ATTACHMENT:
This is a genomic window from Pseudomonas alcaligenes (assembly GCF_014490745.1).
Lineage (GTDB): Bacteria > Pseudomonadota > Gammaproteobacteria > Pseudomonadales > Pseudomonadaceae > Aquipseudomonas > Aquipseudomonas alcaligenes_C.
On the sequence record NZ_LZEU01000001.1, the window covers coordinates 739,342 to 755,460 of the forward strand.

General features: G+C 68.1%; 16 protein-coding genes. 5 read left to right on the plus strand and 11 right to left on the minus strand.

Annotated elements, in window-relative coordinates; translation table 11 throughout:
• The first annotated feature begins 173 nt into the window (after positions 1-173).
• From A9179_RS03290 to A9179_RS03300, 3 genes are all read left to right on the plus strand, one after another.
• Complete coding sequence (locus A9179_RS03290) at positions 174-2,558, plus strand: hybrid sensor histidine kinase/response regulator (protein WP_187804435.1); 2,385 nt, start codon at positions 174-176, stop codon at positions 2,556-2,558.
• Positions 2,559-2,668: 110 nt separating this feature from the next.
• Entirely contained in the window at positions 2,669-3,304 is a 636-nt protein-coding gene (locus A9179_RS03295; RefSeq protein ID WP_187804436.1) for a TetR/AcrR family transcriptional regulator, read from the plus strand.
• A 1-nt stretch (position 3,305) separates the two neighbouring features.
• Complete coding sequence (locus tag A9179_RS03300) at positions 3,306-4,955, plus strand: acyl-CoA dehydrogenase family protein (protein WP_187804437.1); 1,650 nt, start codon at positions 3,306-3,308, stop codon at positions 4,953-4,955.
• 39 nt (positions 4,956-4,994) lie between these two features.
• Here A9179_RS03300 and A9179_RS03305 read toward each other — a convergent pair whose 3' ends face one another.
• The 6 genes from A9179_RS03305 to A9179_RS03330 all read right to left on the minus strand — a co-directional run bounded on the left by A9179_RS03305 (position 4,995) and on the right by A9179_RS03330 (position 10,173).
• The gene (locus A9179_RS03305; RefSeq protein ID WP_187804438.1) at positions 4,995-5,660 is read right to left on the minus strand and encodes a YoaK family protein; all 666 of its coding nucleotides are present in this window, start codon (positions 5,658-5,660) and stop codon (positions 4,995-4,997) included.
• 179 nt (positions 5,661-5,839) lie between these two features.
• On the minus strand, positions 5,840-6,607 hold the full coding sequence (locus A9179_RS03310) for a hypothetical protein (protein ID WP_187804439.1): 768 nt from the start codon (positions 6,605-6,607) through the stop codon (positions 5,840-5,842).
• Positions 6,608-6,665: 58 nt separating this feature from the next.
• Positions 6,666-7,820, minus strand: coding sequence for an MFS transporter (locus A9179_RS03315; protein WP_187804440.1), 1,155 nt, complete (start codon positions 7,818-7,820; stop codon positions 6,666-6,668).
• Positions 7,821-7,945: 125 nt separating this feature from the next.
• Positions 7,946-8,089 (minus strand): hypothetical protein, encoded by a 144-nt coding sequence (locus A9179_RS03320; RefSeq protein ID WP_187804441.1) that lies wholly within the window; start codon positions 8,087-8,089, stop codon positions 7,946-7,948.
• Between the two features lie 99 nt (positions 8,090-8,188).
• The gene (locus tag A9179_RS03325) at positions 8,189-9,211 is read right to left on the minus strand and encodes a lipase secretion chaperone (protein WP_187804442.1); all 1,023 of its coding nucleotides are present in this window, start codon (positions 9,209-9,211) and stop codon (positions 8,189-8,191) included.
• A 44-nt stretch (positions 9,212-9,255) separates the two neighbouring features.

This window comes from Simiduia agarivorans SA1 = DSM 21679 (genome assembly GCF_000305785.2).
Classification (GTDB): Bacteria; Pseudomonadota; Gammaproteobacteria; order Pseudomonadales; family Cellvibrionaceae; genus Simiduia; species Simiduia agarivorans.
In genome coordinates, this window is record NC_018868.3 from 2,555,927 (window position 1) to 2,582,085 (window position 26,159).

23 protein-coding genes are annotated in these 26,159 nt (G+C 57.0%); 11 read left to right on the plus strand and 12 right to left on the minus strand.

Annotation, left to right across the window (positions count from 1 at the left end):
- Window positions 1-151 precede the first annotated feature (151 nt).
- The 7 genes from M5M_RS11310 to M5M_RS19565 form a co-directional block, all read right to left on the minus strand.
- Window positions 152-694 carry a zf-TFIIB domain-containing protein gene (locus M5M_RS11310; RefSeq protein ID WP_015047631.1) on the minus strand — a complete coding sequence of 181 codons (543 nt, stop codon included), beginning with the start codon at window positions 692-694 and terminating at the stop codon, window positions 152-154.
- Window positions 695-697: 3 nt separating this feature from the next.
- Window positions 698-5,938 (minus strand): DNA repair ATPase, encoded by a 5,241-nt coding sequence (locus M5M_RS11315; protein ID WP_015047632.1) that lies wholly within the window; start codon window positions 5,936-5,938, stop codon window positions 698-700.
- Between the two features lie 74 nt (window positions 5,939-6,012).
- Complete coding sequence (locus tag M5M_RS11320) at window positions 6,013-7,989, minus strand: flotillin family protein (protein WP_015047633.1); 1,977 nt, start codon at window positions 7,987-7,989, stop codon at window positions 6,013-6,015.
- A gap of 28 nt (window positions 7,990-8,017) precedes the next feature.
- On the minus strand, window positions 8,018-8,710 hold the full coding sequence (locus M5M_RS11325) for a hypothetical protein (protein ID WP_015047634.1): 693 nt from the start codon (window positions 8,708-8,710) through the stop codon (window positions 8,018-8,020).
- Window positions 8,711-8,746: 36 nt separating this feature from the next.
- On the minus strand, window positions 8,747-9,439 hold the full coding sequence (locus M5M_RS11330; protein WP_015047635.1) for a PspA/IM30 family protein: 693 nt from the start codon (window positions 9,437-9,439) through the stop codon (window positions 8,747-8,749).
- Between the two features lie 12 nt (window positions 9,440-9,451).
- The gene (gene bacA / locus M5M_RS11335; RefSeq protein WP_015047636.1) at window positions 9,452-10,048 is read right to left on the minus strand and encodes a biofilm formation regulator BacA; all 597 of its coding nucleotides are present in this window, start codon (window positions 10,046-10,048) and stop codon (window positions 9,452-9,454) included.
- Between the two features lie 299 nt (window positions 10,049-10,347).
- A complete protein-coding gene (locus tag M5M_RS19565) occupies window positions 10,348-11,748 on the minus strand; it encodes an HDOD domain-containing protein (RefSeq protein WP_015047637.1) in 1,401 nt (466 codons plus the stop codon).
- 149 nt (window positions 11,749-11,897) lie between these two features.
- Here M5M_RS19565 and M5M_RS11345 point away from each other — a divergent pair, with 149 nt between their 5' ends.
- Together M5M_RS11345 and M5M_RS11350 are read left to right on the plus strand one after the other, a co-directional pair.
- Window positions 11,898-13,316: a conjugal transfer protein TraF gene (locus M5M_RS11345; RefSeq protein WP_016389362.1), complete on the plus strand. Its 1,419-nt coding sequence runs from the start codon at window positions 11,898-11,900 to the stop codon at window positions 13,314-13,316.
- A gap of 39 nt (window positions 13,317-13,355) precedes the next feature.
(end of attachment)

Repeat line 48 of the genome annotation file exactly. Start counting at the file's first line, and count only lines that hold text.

- Together M5M_RS11345 and M5M_RS11350 are read left to right on the plus strand one after the other, a co-directional pair.